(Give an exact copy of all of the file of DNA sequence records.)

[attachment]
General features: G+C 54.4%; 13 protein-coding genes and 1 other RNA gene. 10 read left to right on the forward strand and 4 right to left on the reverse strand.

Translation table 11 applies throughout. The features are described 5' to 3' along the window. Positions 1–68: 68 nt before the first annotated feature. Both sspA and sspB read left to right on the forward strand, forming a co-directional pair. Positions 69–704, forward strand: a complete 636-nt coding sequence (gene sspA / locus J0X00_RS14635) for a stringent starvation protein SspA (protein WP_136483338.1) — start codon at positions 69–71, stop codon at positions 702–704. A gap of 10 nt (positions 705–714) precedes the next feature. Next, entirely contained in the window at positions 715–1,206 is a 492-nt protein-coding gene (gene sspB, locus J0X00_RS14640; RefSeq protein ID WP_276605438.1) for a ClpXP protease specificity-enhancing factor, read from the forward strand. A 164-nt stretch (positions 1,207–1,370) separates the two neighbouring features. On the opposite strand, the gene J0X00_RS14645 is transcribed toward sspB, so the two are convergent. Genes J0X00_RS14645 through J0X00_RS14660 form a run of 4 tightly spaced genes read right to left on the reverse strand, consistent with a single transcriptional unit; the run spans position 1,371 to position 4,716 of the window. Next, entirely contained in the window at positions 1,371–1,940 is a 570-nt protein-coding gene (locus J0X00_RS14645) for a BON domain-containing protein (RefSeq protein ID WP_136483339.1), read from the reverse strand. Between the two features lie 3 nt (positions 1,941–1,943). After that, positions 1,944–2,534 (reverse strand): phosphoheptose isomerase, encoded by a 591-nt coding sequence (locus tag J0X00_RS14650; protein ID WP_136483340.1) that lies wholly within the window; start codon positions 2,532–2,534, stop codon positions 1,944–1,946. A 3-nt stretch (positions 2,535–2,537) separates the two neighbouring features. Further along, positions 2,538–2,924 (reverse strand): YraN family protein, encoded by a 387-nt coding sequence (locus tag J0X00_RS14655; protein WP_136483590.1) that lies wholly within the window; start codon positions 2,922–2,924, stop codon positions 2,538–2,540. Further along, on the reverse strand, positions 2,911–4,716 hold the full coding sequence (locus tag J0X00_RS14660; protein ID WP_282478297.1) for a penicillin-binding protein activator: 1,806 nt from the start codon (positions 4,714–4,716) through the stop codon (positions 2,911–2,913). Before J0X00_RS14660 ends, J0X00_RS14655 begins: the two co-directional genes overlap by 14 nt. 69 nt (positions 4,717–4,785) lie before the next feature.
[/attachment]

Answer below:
General features: G+C 54.4%; 13 protein-coding genes and 1 other RNA gene. 10 read left to right on the forward strand and 4 right to left on the reverse strand.

Translation table 11 applies throughout. The features are described 5' to 3' along the window. Positions 1–68: 68 nt before the first annotated feature. Both sspA and sspB read left to right on the forward strand, forming a co-directional pair. Positions 69–704, forward strand: a complete 636-nt coding sequence (gene sspA / locus J0X00_RS14635) for a stringent starvation protein SspA (protein WP_136483338.1) — start codon at positions 69–71, stop codon at positions 702–704. A gap of 10 nt (positions 705–714) precedes the next feature. Next, entirely contained in the window at positions 715–1,206 is a 492-nt protein-coding gene (gene sspB, locus J0X00_RS14640; RefSeq protein ID WP_276605438.1) for a ClpXP protease specificity-enhancing factor, read from the forward strand. A 164-nt stretch (positions 1,207–1,370) separates the two neighbouring features. On the opposite strand, the gene J0X00_RS14645 is transcribed toward sspB, so the two are convergent. Genes J0X00_RS14645 through J0X00_RS14660 form a run of 4 tightly spaced genes read right to left on the reverse strand, consistent with a single transcriptional unit; the run spans position 1,371 to position 4,716 of the window. Next, entirely contained in the window at positions 1,371–1,940 is a 570-nt protein-coding gene (locus J0X00_RS14645) for a BON domain-containing protein (RefSeq protein ID WP_136483339.1), read from the reverse strand. Between the two features lie 3 nt (positions 1,941–1,943). After that, positions 1,944–2,534 (reverse strand): phosphoheptose isomerase, encoded by a 591-nt coding sequence (locus tag J0X00_RS14650; protein ID WP_136483340.1) that lies wholly within the window; start codon positions 2,532–2,534, stop codon positions 1,944–1,946. A 3-nt stretch (positions 2,535–2,537) separates the two neighbouring features. Further along, positions 2,538–2,924 (reverse strand): YraN family protein, encoded by a 387-nt coding sequence (locus tag J0X00_RS14655; protein WP_136483590.1) that lies wholly within the window; start codon positions 2,922–2,924, stop codon positions 2,538–2,540. Further along, on the reverse strand, positions 2,911–4,716 hold the full coding sequence (locus tag J0X00_RS14660; protein ID WP_282478297.1) for a penicillin-binding protein activator: 1,806 nt from the start codon (positions 4,714–4,716) through the stop codon (positions 2,911–2,913). Before J0X00_RS14660 ends, J0X00_RS14655 begins: the two co-directional genes overlap by 14 nt. 69 nt (positions 4,717–4,785) lie before the next feature.